Saturday, June 16, 2012

Friendly Persuasion

I'm still in a snit over Jamie Dimon's visit to the Senate last week. It was like old home week, and, all things considered, I guess that's understandable. Dimon has given plenty of money to campaigns (mostly Democrats), and his company, the one that lost $2 billion gambling at the paper casino, has also been very generous to various congress critters. Open Secrets provides some details on that generosity and other connections the Wall Street bank has with Congress, especially the Senate Banking Committee.

Combined contributions from JPMorgan Chase PACs and employees favored Democrats from 2002-2008, before trending Republican in the 2010 elections and, thus far, in the 2012 cycle as well. Those numbers do not, however, tell the full story, as donations from JPMorgan Chase's PACS -- which are officially on behalf of the corporation -- typically swing Republican. JP Morgan's main PAC for candidate contributions has favored Republicans each year since 1996, with the exception of a near-tie in 2002. A second company PAC has focused on contributions to Republican-aligned PACs and party committees in 2010 and 2012.

JPMorgan Chase has been relatively non-partisan in its giving to Banking Committee members, however. Its PAC money has found its way to all but six of the committee's senators. While Daniel Akaka (D-HI) and Herb Kohl (D-WI) are both retiring and have no need for campaign funds, Robert Menendez (D-NJ), Pat Toomey (R-PA), Michael Johanns (R-NE) and Jeff Merkley (D-OR) have all faced reelection from 2008-2012 and have had to do without support from JPMorgan Chase's PACS.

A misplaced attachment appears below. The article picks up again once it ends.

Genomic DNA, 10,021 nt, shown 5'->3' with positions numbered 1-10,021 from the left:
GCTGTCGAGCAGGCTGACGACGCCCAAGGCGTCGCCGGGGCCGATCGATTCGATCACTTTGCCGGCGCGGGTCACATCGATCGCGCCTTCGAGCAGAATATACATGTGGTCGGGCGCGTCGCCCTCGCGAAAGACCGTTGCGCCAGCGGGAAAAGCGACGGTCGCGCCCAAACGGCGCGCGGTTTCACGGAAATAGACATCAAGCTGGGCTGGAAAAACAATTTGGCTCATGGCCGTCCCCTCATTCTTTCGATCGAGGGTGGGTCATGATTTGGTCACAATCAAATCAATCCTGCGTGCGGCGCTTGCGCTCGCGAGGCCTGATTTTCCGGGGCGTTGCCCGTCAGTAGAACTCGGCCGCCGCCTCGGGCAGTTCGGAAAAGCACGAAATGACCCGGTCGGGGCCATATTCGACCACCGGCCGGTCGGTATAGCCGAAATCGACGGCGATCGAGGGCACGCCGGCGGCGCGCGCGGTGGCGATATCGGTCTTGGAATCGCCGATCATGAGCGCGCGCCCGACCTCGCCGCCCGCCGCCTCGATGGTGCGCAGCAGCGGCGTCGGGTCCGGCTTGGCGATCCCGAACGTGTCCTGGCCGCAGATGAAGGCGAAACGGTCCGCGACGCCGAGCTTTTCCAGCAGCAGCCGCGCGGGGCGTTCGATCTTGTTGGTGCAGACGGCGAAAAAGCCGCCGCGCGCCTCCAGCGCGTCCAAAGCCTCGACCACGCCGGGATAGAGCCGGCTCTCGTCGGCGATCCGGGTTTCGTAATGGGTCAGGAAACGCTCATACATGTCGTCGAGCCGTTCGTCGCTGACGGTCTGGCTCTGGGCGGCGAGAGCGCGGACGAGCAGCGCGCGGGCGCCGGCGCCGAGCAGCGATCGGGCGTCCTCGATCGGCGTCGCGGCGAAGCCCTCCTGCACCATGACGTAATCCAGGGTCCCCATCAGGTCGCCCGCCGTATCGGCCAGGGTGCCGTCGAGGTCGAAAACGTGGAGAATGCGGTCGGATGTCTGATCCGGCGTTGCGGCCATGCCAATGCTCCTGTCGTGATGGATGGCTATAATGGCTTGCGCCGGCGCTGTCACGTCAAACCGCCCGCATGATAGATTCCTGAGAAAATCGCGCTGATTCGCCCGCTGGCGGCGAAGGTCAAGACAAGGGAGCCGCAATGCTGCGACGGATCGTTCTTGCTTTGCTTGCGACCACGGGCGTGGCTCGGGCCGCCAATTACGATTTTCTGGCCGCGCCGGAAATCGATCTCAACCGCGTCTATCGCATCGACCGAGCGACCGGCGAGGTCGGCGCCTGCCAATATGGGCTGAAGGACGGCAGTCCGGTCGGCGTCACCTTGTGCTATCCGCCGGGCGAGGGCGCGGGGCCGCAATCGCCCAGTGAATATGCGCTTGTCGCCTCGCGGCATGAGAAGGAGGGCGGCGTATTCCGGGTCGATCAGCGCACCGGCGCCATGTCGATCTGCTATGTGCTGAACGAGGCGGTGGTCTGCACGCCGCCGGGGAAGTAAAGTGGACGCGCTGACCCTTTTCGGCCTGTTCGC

Besides campaign contributions, JPMorgan Chase has other ways to grease the wheels with the committee: Naomi Camper, currently the co-head of the bank's federal government relations group, was an aide for committee Chair Tim Johnson from 2001-2004. Additionally, Kate Childress -- who The New Republic credited for spearheading a campaign to weaken the proposed regulation of derivatives during the 2009 debate over financial reform -- was a staff director for the panel prior to joining JPMorgan Chase as a lobbyist.

That's some history, eh?

No wonder we can't get any decent regulation of Wall Street and the banks.

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Blogger Charles said...

And, BTW, Herb Kohl donations to Tom Barrett campaign = $0 (when I last checked).

A guy with nearly $300M, and he couldn't be bothered to help get rid of Scott Walker.

2:39 PM  

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